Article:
Published by Verlag für moderne Kunst. Texts by Elsy Lahner, Brett Littman.
Olaf Breuning: Drawings offers a comprehensive catalog of the drawings of Swiss-born, New York–based artist Olaf Breuning (born 1970) made over the past 20 years. Described by Roberta Smith as “the joking sculptor,” Breuning is known for his videos, sculptures, installations and photo-collages which explore kitsch, cliché and popular culture in deliberately eclectic processes and forms. The artist has collaborated with the Public Art Fund, the LUMA Foundation and Art Basel on large public installations in New York, Gstaad and Miami, respectively, but he is also at home with the more intimate scale of the sketchbook page.
Breuning’s drawings, presented in this volume accompanied by texts from Elsy Lahner and Brett Littman, represent the artist’s most concentrated engagement with the ideas and concerns that drive his larger practice, and thus offer an intriguing perspective on his work.
Published by JRP|Ringier. Edited by Olaf Breuning.
On a journey from England to New York, aboard of the Queen Mary II cruiser, Olaf Breuning made 73 drawings, laced with the references to popular culture and consumerism found in his multimedia installations, photography and videos. These themes are concentrated in Breuning's drawings, which are also characterized by a spirit of humor and subversion.
Most viewers will associate the Swiss artist Olaf Breuning with high-production-value film and photography projects, not low-tech, pointedly handmade work like these sketches. But on a recent trip from England to New York on board the ship The Queen Mary II, he sat down and made 73 direct, powerful and funny drawings. They combine memory with daydream, humor and subversion, and they concentrate the references to media, popular culture, and consumer dreams that appear in his multimedia work. Anthropomorphized lipsticks smile out and cute little mushroom clouds swirl up. So do fireworks, and a "Comfort Dragon" uses his many arms to carry a cell phone, radio, coffeepot and plant. Breuning's solo exhibition venues have included the Swiss Institute and Metro Pictures in New York, as well as other international galleries and museums.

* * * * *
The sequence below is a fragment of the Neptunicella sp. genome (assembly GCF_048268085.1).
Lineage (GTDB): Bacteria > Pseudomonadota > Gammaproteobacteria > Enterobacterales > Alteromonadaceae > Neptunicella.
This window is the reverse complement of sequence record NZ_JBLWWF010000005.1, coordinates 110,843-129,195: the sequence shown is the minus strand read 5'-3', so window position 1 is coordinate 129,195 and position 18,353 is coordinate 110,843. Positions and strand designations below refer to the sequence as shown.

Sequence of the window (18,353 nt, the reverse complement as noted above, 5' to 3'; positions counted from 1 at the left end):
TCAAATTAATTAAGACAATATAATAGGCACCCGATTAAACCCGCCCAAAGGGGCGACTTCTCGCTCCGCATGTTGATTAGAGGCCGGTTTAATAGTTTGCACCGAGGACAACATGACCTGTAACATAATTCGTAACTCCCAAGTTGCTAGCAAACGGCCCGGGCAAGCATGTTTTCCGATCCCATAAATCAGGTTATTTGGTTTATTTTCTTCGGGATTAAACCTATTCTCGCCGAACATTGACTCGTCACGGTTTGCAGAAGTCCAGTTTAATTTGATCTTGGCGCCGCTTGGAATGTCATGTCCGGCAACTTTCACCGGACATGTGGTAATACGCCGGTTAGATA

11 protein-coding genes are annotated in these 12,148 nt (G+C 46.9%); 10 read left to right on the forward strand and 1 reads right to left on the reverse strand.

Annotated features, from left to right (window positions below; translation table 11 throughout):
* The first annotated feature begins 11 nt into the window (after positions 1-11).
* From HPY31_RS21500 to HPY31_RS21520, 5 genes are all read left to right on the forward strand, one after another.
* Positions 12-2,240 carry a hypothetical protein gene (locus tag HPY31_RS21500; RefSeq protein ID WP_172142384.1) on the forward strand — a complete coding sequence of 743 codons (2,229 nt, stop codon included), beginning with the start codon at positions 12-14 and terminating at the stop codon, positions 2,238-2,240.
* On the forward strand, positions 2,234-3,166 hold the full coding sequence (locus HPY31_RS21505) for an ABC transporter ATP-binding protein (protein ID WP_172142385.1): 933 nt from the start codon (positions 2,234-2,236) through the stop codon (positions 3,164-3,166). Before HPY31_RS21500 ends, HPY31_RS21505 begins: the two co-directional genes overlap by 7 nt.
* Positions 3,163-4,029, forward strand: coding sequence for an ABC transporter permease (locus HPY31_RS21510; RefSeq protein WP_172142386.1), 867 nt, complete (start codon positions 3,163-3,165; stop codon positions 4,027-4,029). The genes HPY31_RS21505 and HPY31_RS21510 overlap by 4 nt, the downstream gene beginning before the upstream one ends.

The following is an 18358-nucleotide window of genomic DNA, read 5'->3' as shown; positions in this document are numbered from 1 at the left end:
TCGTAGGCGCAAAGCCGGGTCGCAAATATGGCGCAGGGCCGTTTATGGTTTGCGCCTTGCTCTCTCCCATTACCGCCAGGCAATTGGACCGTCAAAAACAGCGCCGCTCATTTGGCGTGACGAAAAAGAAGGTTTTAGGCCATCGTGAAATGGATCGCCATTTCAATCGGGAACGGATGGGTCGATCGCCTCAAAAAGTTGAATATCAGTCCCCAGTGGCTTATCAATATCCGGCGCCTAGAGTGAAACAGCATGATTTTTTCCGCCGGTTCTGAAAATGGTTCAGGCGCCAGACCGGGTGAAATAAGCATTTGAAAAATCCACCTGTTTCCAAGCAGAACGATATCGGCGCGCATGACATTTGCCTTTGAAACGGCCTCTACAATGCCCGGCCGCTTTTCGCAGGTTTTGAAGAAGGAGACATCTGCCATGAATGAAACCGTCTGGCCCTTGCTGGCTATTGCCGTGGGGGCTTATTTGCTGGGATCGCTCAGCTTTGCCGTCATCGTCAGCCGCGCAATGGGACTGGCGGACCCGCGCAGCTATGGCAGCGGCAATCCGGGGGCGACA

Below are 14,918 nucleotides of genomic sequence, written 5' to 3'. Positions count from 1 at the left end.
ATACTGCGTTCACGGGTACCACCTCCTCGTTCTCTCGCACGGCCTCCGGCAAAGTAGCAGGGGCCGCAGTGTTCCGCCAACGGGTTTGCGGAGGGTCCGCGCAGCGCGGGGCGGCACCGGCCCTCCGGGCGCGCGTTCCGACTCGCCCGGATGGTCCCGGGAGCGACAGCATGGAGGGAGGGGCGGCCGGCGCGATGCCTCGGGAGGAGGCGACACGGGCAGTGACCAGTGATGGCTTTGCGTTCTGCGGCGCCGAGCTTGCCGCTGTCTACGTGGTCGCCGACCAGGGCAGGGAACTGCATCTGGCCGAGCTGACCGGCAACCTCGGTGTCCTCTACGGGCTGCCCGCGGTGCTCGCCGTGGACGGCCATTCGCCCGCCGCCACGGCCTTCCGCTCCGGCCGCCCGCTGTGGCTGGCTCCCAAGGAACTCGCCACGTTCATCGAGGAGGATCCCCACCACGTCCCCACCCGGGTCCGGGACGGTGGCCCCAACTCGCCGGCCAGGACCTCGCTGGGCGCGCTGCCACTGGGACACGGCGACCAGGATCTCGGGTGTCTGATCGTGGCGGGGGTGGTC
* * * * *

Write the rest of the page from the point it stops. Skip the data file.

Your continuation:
Published by JRP|Ringier. Edited by Lionel Bovier. Essays by Inge Lindner-Gaillard and Brian Kerstetter.
Swiss artist Olaf Breuning's videos revel hilariously in adolescent antics and pop culture. In a recent work, Wayne's World types don masks, eat dog food, and throw m&m's at pets, and in another segment, a gang invades Amish country, strips a passerby, pulls a mask over his head, and chases him into the woods. Like Mike Kelley before him, Breuning seeks not just to erase the line between our media-saturated world of film and television and high art, but to blow it to smithereens. That doesn't mean he isn't thoughtful and thought provoking: Inventive composition and technical mastery inform all his pieces, whether videos or large-format photographs. Inspired by Doug Aitken, Matthew Barney's early work, and filmmakers such as John Carpenter and John Waters, Breuning has learned both how to get a laugh (and a scream) and to plumb the deeper human comedy (and horror).
Published by Hatje Cantz. Essays by Christopher Doswald, Gianni Jetzer, Markus Stegmann, Dorothea Strauss, Philip Vergne.
Films, television, advertising, video clips, and computer games--all are fair game and useful material for Swiss artist Olaf Breuning. In his photographs, videos, and installations, Breuning engages with the reality of the vast array of media that surround us incessantly, day in and day out, appropriating narratives, images, and characters to create unforgettable and eerily familiar hybrids. Through unlikely medleys that juxtapose such disparate elements as the accoutrements of occultism, new-age fads, and vampire films, mixing together disgust, sweetness, kitsch, horror, levity, and gravity, Breuning shows that nothing is too sacred or profane to warrant inclusion in one of his playful, weirdly subtle compositions.